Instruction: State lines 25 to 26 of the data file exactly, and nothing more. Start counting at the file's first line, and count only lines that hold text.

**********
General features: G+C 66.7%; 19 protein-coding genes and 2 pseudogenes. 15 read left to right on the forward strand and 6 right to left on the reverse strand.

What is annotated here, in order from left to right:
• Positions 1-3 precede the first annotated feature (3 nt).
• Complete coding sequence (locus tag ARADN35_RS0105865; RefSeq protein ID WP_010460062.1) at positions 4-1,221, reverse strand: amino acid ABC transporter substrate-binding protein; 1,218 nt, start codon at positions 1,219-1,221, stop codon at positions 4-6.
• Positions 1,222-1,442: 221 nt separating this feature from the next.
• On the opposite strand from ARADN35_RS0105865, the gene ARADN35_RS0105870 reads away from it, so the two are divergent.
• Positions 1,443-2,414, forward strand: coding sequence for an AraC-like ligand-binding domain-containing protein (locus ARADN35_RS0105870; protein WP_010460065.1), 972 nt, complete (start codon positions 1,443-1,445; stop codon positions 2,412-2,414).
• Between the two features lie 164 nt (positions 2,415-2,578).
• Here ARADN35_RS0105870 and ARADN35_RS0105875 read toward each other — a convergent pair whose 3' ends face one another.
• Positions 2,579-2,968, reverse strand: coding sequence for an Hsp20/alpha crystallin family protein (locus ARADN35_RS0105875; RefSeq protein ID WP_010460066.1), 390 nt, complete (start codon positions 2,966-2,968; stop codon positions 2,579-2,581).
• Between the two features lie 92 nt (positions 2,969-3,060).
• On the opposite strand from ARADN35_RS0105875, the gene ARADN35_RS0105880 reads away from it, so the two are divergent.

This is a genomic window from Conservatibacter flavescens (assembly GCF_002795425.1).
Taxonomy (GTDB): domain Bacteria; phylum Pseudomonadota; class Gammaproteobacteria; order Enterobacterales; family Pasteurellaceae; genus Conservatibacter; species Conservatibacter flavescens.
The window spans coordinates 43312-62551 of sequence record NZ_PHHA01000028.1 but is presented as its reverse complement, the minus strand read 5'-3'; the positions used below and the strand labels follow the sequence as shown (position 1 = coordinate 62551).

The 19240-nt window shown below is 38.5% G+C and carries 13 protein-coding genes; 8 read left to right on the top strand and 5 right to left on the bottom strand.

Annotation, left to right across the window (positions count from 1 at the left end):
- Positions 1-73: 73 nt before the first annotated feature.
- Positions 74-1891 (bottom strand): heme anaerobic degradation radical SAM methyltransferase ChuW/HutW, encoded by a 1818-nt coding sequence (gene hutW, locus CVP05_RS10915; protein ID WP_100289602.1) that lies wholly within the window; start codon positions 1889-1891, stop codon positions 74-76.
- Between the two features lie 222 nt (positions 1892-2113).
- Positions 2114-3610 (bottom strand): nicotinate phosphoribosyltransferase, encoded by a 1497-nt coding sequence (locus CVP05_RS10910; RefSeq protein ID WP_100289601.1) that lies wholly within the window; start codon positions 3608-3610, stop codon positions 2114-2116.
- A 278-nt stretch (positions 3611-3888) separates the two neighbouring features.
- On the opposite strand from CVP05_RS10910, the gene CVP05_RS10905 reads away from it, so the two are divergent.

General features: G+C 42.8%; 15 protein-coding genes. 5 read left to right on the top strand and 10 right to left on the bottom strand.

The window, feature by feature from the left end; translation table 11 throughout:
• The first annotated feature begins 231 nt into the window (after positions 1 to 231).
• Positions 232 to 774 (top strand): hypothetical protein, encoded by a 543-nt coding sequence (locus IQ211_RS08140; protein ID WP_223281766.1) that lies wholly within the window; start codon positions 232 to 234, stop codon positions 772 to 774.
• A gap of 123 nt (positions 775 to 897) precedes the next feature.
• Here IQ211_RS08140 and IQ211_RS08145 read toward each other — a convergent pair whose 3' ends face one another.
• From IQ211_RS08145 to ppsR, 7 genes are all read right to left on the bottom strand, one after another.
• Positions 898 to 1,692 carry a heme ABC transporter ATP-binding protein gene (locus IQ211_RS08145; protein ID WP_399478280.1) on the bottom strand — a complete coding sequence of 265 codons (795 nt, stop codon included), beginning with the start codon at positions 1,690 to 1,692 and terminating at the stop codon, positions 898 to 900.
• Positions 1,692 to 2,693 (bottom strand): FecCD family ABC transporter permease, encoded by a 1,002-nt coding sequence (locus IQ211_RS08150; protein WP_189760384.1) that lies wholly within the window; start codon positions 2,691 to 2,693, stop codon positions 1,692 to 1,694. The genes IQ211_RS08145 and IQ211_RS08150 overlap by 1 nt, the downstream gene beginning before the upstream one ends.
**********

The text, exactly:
The window, feature by feature from the left end; translation table 11 throughout:
• The first annotated feature begins 231 nt into the window (after positions 1 to 231).